We took ojeks (motorbike taxis) that the guesthouse arranged for us and arrived at the crater while it was still dark. We took a short 20 minute hike to reach the top where we viewed a spectacular sunrise over the 3 crater lakes. It’s a sacred place for the local people and there are many myths about Kelimutu and why the colours of the lakes keep changing over the years. The scientific reason for the lakes changing is the different mineral contents in the water but the local people say the changes are caused by the neglected ancestral souls. The two lakes that are side by side are said to be the lakes of the ancestor’s souls and the young people’s souls. The third lake is off towards the west and is said to be the lake of the evil spirits (maybe that’s why it is so dark in colour).

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After our visit to the tri-coloured lakes our ojeks took us to a little hot spring area, the hotspring itself was just a little waterhole but the surrounding area was really scenic.

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Then they took us through some traditional villages that are on the outskirts of Moni and it was really quite interesting to learn about their traditions. We were escorted through the village by the village chief’s daughter and she explained their culture and traditions to us and surprisingly her english was fantastic. Along the way we stopped at a village house that had some weaving outside in the yard and we ended up buying a very beautiful Ikat Weaving which is famous on the island of Flores. We couldn’t believe that it took over a month to make it and some larger pieces actually take several months to complete.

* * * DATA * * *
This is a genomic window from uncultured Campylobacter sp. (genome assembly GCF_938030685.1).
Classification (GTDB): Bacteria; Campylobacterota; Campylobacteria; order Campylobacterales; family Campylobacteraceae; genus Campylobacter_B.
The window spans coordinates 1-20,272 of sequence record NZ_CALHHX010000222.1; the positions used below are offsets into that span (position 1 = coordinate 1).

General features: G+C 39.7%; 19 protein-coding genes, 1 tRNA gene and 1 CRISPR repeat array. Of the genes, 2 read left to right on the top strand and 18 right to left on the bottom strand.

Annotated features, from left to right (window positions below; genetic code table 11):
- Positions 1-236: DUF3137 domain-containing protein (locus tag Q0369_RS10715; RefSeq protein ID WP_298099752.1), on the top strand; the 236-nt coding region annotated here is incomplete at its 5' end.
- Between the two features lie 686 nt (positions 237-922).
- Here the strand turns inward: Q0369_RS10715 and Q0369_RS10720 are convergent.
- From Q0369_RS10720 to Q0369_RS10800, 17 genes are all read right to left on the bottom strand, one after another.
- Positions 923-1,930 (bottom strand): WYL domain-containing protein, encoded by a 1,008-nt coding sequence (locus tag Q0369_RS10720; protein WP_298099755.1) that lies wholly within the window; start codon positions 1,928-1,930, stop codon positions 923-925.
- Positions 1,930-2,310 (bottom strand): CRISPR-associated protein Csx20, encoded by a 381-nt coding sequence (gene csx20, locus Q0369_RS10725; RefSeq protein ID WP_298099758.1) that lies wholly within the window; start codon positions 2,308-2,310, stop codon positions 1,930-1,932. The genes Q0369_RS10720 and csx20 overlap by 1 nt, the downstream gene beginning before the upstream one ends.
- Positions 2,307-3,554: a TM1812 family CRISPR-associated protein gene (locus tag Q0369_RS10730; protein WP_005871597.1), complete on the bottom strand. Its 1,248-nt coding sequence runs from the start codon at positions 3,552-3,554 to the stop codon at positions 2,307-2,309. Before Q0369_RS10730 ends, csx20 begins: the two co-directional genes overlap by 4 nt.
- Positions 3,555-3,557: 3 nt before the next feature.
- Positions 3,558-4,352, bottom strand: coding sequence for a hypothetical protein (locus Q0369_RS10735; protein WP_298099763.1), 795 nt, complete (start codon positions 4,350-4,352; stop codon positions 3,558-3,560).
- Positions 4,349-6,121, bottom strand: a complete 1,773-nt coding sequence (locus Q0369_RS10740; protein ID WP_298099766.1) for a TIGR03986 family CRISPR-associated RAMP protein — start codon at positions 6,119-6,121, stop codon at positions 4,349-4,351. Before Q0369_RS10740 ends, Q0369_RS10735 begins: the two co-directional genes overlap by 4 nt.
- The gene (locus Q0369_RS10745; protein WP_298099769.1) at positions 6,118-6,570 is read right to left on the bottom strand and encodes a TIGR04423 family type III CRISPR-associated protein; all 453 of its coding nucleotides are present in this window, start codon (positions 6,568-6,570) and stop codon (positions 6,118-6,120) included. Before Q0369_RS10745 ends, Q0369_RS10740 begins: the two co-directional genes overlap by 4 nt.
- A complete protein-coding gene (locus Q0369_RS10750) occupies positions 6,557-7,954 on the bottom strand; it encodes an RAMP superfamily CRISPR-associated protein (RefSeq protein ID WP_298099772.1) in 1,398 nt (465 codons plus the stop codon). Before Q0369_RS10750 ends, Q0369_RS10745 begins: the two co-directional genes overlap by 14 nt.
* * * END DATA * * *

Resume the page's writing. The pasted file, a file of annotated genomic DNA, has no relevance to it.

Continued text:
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On the second day we decided that we would just hang around the town and observe village life and see what the locals do during the day. While we were sitting on our terrace we watched the little local buses go by and often times they were so packed with people that some of them had to ride on the roof and their motorbikes were fastened to the back of the bus. Then a while later another bus would come by and instead of people on the roof there would be goats tethered to the roof, they had to stand to keep their balance and it was so funny because they looked like they were surfing. At that point we decided taking a car and driver was probably a good idea because we didn’t think we would want to ride on the roof of the bus on those crazy winding roads anyways. We noticed everyone that walked by was sporting a machete, it was the ‘must have’ fashion accessory in Moni and that amused us.